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Volunteers provide a variety of services in our local schools every day. Thank you for your service to our community and the next generations! The following document is meant to help you prepare to support ALL students in ways that create classroom environments that are supportive and inclusive. We hope this resource will support you as you contribute to this effort. 


Remember, creating an inclusive environment is an ongoing process that requires continuous effort and learning. Your dedication as a volunteer can make a significant positive impact on the school community and the lives of all students.



  1. Avoid making assumptions about a student’s or staff person’s identity or background. 

  2. Use inclusive words like kids, students, people, person, parent, sibling, relative, caregiver, etc. 

  3. ​​Be mindful of privacy and confidentiality. 

  4. Embrace and respect the cultural differences present in the classroom.

  5. Honor all expressions of gender. Avoid making assumptions about the gender of any student. 

  6. Consider diverse student needs when planning classroom celebrations, including various allergies, religious practices, ability levels, and family background. Teachers will help guide classroom volunteers on best approaches. 

  7. Keep in mind that students may have a disability that is visible or invisible. If you have a question about how best to support a student while you are volunteering, coordinate with the teacher. 

  8. Keep in mind that an individual student should not be expected to be an expert or act as a representative of their racial or ethnic identity. 

  9. Reflect on your own biases and preconceptions. Everyone has biases. Acknowledging and addressing them is the first step towards becoming more inclusive. Recognize that biases can affect your interactions. 

  10. Avoid making assumptions about a student’s pronouns. If you don’t know, use a student’s name or the singular pronoun they when referring to them. If someone shares their pronouns with you, use their pronouns. Keep in mind that people may have more than one pronoun and pronouns can also change.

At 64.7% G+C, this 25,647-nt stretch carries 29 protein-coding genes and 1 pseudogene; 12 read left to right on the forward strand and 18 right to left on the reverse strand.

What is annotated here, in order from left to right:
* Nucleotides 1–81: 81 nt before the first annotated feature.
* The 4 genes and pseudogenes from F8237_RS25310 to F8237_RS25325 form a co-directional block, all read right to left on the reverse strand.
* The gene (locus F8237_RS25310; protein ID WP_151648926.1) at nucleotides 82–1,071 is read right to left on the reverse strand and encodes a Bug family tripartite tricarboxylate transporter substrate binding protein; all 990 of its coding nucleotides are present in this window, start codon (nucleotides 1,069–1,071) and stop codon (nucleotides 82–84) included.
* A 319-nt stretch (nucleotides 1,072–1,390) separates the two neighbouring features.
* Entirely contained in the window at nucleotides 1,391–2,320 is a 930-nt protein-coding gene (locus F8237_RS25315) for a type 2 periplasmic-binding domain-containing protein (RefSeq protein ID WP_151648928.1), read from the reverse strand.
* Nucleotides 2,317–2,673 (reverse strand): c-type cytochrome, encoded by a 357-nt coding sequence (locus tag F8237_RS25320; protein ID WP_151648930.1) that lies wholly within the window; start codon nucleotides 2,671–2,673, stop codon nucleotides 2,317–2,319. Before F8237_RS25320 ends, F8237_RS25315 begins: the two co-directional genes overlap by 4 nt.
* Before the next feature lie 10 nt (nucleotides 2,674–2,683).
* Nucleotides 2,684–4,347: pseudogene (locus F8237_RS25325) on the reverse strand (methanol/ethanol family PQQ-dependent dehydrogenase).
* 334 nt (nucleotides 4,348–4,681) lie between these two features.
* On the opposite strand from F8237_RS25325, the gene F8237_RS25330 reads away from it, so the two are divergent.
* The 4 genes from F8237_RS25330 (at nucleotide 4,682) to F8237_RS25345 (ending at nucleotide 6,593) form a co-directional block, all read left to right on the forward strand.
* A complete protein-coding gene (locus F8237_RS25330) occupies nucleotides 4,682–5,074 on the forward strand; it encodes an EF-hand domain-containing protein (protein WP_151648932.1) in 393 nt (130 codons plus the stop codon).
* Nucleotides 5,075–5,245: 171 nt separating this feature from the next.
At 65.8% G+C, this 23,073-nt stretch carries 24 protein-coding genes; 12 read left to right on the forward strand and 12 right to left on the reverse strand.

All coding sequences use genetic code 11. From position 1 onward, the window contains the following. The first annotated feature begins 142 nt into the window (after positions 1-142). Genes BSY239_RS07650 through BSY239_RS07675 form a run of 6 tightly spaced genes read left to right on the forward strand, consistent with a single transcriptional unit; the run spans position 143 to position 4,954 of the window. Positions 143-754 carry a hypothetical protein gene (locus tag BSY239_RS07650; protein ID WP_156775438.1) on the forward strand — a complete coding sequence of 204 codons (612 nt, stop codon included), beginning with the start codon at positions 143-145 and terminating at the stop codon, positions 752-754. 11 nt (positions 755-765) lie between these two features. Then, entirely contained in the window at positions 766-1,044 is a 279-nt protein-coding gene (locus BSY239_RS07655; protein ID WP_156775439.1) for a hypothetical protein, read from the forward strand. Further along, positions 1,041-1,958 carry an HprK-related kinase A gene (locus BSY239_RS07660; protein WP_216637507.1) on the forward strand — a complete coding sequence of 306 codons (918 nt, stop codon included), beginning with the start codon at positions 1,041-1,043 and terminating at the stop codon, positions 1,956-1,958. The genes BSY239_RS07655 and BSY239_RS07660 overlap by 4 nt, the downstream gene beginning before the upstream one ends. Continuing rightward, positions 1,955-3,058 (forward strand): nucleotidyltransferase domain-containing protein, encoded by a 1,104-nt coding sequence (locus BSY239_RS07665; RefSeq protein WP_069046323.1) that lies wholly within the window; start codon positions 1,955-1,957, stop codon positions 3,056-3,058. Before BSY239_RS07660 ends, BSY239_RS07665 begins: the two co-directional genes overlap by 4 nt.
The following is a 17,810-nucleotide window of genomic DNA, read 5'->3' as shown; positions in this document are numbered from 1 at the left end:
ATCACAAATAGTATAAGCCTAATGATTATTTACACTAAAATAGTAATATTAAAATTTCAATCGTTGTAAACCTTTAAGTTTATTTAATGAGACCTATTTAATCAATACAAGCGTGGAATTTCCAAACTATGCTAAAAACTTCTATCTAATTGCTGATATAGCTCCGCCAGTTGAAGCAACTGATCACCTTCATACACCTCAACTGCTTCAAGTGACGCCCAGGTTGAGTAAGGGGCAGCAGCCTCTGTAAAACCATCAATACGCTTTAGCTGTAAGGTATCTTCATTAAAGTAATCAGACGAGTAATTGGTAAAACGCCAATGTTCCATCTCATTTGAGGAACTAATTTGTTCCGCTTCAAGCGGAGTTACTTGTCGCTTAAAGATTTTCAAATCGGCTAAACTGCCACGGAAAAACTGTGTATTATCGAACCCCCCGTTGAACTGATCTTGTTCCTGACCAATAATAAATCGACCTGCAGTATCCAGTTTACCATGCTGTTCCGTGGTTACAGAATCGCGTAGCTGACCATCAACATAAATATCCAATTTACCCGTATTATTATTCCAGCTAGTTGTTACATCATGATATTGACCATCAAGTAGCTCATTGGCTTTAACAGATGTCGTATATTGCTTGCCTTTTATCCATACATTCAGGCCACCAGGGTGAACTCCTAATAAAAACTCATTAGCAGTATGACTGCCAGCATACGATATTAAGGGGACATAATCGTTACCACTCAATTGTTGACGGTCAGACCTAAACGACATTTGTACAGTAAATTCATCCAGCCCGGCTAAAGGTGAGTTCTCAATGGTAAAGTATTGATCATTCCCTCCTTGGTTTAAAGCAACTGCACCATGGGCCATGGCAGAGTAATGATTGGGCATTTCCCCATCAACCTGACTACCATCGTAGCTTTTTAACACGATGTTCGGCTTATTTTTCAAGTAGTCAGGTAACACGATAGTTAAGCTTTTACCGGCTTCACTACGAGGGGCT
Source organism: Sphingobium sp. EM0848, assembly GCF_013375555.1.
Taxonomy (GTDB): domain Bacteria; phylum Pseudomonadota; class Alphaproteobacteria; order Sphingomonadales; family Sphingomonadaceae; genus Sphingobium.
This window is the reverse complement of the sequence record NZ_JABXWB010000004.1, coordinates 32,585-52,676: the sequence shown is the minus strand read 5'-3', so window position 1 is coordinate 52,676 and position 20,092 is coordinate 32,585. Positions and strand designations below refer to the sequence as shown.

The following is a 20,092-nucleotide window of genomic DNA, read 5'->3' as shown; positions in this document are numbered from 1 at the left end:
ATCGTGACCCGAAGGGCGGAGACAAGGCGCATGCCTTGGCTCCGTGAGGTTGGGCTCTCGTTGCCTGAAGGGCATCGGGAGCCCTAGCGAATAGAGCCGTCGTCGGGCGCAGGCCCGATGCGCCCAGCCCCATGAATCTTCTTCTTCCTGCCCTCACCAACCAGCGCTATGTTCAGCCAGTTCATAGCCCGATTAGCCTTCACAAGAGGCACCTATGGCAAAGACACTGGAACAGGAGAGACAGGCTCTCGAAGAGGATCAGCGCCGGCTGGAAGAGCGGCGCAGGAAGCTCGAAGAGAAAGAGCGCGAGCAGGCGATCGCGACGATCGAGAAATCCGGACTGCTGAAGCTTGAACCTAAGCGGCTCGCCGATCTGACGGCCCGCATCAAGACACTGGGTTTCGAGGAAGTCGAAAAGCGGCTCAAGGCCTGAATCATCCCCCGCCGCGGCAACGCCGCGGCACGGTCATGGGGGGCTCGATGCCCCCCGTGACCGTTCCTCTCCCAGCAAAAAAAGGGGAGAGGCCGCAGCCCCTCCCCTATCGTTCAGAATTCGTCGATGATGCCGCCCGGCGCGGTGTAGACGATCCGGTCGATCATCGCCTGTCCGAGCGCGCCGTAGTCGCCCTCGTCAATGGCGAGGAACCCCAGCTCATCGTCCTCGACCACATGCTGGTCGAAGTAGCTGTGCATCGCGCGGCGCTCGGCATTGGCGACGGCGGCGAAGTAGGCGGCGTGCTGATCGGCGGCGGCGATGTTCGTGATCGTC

11. Be conscious that students’ economic circumstances vary widely. Design classroom celebrations and activities that reduce the need for student families to purchase supplies. When discussing school breaks or after school time, be aware that some families cannot afford extracurricular activities or out-of-town vacations. Ask inclusive questions like, “What did you enjoy most during the break?”

  12. Be an ally. Stand up for individuals who are marginalized or facing bias. If you see a student being excluded or treated unfairly, support them and address the issue, in coordination with the teacher. When a statement is biased or offensive, address the situation calmly and sensitively. 

  13. No one is perfect, and you may inadvertently make mistakes. If you do, take responsibility, apologize, and learn from the experience. 

  14. Take the time to educate yourself. Understanding the issues will help you communicate effectively and sensitively with students, staff, and parents.

  15. Remember students’ family structures vary. Students may live with parents, relatives, or other caring adults like foster parents. Use language that is inclusive of all types of caregivers and families.


As you prepare to volunteer with students with varying identities and backgrounds, take a moment to reflect on your own identities. How might your background impact your expectations for students and how you interact with them and staff? How might your background impact how students see you? Take a moment to consider your identity, then think how you can communicate belonging and safety for all students through acceptance of their multiple identities.































  1. Ally: Someone who is not a member of a marginalized group, but provides support and takes action to help people in that group. 

  2. Bias: the inclination or preference either for or against an individual or group that interferes with impartial judgment. Bias may be explicit (conscious, self-aware, voluntary, and intentional) or implicit (unconscious, unaware, involuntary, and unintentional).

  3. Gender Identity: the internal sense of one’s own gender. This can correlate with someone’s sex assigned at birth or it can differ.  

  4. Gender Expression: the way a person expresses their gender, through appearance, dress, or behavior. 

  5. Microaggressions: subtle, often unconscious everyday behaviors that often unintentionally denigrate someone from a historically marginalized or non-dominant group. Often described as, “death by a thousand tiny cuts.”

  6. Neurodivergence: a term that describes people whose brains develop or work differently than the majority of others. 

  7. Prejudice: judging or having an idea about someone or a group of people before you actually know them.

  8. Stereotype: a false idea that all members of a group are the same.

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Coming soon. 

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